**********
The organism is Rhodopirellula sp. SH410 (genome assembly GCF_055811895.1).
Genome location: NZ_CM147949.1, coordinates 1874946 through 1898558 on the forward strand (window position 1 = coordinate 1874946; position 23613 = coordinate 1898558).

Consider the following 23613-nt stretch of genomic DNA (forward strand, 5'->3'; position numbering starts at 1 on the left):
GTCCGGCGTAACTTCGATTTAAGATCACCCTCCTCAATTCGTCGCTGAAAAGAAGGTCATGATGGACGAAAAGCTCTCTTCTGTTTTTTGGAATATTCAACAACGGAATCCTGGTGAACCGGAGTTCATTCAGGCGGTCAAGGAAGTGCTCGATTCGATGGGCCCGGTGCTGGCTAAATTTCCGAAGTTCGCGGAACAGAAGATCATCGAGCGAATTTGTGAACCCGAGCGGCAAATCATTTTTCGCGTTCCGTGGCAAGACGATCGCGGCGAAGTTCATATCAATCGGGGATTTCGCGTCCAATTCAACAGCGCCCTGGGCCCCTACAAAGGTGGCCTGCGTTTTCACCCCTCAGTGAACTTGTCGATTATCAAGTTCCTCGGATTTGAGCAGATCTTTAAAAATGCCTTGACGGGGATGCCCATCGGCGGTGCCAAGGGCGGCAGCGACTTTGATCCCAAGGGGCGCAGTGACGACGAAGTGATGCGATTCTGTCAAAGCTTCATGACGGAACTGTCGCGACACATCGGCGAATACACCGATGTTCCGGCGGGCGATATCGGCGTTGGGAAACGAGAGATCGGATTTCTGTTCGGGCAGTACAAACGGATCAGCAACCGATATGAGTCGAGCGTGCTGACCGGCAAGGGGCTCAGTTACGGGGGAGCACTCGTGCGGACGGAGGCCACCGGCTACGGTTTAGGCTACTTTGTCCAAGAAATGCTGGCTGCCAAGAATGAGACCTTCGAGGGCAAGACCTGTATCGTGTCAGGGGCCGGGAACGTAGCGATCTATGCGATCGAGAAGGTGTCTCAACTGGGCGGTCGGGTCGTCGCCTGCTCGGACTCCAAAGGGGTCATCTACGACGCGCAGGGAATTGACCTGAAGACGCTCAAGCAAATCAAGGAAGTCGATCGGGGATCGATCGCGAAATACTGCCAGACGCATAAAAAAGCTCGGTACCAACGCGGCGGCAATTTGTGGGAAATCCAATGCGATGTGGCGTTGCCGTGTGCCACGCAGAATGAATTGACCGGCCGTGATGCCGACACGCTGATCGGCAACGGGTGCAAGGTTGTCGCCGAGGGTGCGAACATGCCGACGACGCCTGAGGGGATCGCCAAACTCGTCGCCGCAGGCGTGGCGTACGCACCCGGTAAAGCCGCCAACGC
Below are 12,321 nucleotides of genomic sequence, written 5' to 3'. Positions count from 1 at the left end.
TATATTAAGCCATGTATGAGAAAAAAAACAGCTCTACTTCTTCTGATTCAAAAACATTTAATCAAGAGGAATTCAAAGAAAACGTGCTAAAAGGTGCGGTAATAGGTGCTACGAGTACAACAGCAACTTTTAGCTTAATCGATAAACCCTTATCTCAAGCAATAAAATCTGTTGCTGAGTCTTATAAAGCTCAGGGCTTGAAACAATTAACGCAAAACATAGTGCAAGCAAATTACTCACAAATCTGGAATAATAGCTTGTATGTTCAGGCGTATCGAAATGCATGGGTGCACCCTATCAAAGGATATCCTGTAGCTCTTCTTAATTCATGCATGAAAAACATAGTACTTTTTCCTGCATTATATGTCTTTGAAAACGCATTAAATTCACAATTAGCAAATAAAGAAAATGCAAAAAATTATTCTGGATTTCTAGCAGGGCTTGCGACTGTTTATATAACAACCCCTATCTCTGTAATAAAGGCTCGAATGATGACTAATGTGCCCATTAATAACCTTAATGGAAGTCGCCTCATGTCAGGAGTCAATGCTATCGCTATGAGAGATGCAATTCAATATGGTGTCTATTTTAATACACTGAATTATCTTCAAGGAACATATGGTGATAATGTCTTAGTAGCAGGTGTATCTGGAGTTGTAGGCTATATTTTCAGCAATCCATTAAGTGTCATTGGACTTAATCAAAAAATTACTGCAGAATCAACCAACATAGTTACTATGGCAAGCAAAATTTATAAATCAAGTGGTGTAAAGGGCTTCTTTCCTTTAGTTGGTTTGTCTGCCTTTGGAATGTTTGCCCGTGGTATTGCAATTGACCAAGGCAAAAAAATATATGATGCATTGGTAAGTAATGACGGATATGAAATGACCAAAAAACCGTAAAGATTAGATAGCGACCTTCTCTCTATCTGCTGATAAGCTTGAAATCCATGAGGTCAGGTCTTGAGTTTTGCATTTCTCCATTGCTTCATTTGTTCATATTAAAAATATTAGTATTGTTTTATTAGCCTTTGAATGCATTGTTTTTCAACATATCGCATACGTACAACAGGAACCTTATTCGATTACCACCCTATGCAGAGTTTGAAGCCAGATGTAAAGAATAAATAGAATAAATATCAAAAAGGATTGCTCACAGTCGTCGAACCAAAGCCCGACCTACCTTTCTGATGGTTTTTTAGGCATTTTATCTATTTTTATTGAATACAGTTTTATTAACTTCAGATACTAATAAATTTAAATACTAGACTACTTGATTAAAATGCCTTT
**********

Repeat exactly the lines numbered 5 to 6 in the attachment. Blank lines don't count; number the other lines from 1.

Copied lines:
Below are 12,321 nucleotides of genomic sequence, written 5' to 3'. Positions count from 1 at the left end.
TATATTAAGCCATGTATGAGAAAAAAAACAGCTCTACTTCTTCTGATTCAAAAACATTTAATCAAGAGGAATTCAAAGAAAACGTGCTAAAAGGTGCGGTAATAGGTGCTACGAGTACAACAGCAACTTTTAGCTTAATCGATAAACCCTTATCTCAAGCAATAAAATCTGTTGCTGAGTCTTATAAAGCTCAGGGCTTGAAACAATTAACGCAAAACATAGTGCAAGCAAATTACTCACAAATCTGGAATAATAGCTTGTATGTTCAGGCGTATCGAAATGCATGGGTGCACCCTATCAAAGGATATCCTGTAGCTCTTCTTAATTCATGCATGAAAAACATAGTACTTTTTCCTGCATTATATGTCTTTGAAAACGCATTAAATTCACAATTAGCAAATAAAGAAAATGCAAAAAATTATTCTGGATTTCTAGCAGGGCTTGCGACTGTTTATATAACAACCCCTATCTCTGTAATAAAGGCTCGAATGATGACTAATGTGCCCATTAATAACCTTAATGGAAGTCGCCTCATGTCAGGAGTCAATGCTATCGCTATGAGAGATGCAATTCAATATGGTGTCTATTTTAATACACTGAATTATCTTCAAGGAACATATGGTGATAATGTCTTAGTAGCAGGTGTATCTGGAGTTGTAGGCTATATTTTCAGCAATCCATTAAGTGTCATTGGACTTAATCAAAAAATTACTGCAGAATCAACCAACATAGTTACTATGGCAAGCAAAATTTATAAATCAAGTGGTGTAAAGGGCTTCTTTCCTTTAGTTGGTTTGTCTGCCTTTGGAATGTTTGCCCGTGGTATTGCAATTGACCAAGGCAAAAAAATATATGATGCATTGGTAAGTAATGACGGATATGAAATGACCAAAAAACCGTAAAGATTAGATAGCGACCTTCTCTCTATCTGCTGATAAGCTTGAAATCCATGAGGTCAGGTCTTGAGTTTTGCATTTCTCCATTGCTTCATTTGTTCATATTAAAAATATTAGTATTGTTTTATTAGCCTTTGAATGCATTGTTTTTCAACATATCGCATACGTACAACAGGAACCTTATTCGATTACCACCCTATGCAGAGTTTGAAGCCAGATGTAAAGAATAAATAGAATAAATATCAAAAAGGATTGCTCACAGTCGTCGAACCAAAGCCCGACCTACCTTTCTGATGGTTTTTTAGGCATTTTATCTATTTTTATTGAATACAGTTTTATTAACTTCAGATACTAATAAATTTAAATACTAGACTACTTGATTAAAATGCCTTT